Strangeness in Jacobean Drama
Callan Davies presents “strangeness” as a fresh critical paradigm for understanding the construction and performance of Jacobean drama—one that would have been deeply familiar to its playwrights and early audiences. This study brings together cultural analysis, philosophical enquiry, and the history of staged special effects to examine how preoccupation with the strange unites the verbal, visual, and philosophical elements of performance in works by Marston, Shakespeare, Middleton, Dekker, Heywood, and Beaumont and Fletcher.
Strangeness in Jacobean Drama therefore offers an alternative model for understanding this important period of English dramatic history that moves beyond categories such as “Shakespeare’s late plays,” “tragicomedy,” or the home of cynical and bloodthirsty tragedies.
This book will be of great interest to students and scholars of early modern drama and philosophy, rhetorical studies, and the history of science and technology.
List of Illustrations
Chapter 1: Speech: Strange Doctrines in The Dutch Courtesan, Macbeth, The Roaring Girl, and The White Devil
Chapter 2: Rhetoric: Rhetorical Strangeness
Chapter 3: Technology: Strange Special Effects in The Tempest and The Alchemist
Chapter 4: Philosophy: Desire, Scepticism, and Spectacle in A King and No King and the Age Plays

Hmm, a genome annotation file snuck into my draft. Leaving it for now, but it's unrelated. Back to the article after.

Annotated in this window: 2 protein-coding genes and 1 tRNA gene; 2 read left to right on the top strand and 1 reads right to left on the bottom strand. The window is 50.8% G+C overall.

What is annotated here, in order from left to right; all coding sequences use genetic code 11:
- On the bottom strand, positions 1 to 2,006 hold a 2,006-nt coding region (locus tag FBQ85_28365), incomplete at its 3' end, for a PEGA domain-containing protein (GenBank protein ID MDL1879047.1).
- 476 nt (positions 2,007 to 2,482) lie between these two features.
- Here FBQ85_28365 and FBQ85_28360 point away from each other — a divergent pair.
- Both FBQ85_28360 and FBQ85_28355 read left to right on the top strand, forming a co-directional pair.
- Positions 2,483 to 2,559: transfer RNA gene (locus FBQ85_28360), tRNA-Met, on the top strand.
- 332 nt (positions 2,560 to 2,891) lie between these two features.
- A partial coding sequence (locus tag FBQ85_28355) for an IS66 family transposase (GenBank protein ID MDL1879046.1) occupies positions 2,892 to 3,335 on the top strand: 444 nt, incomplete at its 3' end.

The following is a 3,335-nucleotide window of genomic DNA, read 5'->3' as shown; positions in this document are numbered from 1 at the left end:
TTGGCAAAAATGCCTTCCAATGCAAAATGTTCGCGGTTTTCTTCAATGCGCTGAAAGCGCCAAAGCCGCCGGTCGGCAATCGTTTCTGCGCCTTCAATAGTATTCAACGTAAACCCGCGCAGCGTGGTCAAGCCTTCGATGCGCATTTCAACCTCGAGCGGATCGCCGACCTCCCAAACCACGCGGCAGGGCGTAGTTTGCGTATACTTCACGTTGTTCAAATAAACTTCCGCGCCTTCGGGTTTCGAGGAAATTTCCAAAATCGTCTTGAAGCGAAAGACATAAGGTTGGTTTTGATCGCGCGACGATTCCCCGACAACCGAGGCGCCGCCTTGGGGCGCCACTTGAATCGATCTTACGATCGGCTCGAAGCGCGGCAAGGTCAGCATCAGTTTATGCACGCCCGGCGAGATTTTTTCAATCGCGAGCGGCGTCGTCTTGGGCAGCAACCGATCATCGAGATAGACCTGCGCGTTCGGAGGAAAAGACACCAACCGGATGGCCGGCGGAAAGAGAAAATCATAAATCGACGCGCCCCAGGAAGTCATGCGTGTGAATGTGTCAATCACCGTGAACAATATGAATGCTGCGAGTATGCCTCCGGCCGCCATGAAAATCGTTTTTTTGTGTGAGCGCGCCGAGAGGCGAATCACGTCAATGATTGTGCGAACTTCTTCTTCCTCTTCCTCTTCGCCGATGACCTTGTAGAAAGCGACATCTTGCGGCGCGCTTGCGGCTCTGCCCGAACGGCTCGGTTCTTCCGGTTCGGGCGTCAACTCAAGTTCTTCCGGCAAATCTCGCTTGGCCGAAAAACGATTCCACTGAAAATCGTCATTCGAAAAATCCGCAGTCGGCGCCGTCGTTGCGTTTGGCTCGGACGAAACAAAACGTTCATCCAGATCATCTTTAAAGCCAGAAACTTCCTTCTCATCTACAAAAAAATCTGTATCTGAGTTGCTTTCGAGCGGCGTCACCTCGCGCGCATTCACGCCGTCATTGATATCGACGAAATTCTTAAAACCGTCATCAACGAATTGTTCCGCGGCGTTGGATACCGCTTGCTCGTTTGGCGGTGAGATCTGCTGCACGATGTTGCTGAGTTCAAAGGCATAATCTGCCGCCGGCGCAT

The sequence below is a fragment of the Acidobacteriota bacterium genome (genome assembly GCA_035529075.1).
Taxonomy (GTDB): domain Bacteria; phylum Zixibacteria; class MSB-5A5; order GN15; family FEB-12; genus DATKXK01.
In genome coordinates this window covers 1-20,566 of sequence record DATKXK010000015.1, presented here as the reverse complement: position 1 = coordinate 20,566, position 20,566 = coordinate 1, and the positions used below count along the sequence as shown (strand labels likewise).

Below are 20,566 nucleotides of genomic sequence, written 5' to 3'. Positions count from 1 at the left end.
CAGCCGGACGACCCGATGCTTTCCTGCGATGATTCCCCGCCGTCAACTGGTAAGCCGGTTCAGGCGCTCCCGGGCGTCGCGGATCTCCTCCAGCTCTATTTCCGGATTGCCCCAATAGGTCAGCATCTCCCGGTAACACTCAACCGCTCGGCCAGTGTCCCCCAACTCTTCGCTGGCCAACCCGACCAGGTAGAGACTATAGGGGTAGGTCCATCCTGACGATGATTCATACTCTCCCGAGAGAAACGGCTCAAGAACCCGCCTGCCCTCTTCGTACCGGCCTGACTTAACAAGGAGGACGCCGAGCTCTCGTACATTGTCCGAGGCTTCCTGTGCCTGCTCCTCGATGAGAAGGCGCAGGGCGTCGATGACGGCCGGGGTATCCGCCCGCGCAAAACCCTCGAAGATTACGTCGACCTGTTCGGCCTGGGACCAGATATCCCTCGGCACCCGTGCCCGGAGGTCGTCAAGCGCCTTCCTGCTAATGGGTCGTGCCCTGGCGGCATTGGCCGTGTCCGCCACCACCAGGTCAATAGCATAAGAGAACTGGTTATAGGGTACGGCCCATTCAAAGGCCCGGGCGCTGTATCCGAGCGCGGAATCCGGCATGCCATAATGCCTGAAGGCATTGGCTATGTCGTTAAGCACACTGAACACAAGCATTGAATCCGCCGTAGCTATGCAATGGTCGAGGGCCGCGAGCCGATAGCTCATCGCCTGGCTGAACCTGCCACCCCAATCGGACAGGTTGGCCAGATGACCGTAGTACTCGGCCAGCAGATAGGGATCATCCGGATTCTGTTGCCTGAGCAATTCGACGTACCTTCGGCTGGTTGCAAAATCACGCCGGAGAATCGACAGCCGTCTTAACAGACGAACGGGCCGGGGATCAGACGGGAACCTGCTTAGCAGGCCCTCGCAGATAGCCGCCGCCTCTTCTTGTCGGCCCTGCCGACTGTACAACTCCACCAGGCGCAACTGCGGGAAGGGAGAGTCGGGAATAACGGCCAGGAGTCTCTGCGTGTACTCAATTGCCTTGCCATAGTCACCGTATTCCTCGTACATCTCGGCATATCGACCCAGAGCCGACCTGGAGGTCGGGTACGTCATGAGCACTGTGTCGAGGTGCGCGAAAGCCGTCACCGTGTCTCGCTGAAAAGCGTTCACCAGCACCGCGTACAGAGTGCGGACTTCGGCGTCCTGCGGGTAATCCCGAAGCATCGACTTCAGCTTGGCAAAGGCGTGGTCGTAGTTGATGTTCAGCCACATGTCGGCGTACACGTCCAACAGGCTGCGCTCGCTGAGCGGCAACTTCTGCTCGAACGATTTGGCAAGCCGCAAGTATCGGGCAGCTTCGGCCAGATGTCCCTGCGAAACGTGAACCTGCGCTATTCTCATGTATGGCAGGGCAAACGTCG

''Thoroughly researched, and elegantly and accessibly written, this book charts a new direction in the analysis of Jacobean drama. This book introduces a new way of writing drama criticism through the lens of a defining concept by demonstrating how the early readers and audiences made emotional and intellectual connections with the plays. Significantly, Davies’s arguments will also inspire critics and students to think of strangeness as an idea that unlocks new pleasures in reading and writing about what are very strange plays indeed.''
Book review by Goran Stanivukovic from Renaissance and Reformation 44.1
''Callan Davies’s Strangeness in Jacobean Drama is an attempt to understand and think through some of the changes to performance, dramaturgy, and language that seem to have occurred in the late 1600s and early 1610s. As with most issues surrounding early modern drama, this change is commonly understood through the filter of Shakespeare. Davies’s study is somewhat unique (or dare I say strange) in that it is organized around a single word and animated by a desire to understand that word. That being said, he notes that in the early modern era the word itself was poorly defined and was often stretched beyond what could be clearly articulated. I would recommend his discussion of rhetoric (86–91) to anyone who wants a brief but full exploration of this rich and complex early modern discipline. And really, anyone looking for an interesting and novel exploration of early Jacobean literature would do well to pick up Davies’s fascinating work.''
Book Review by Eric Dunnum from Early Theatre 25.1 (2022)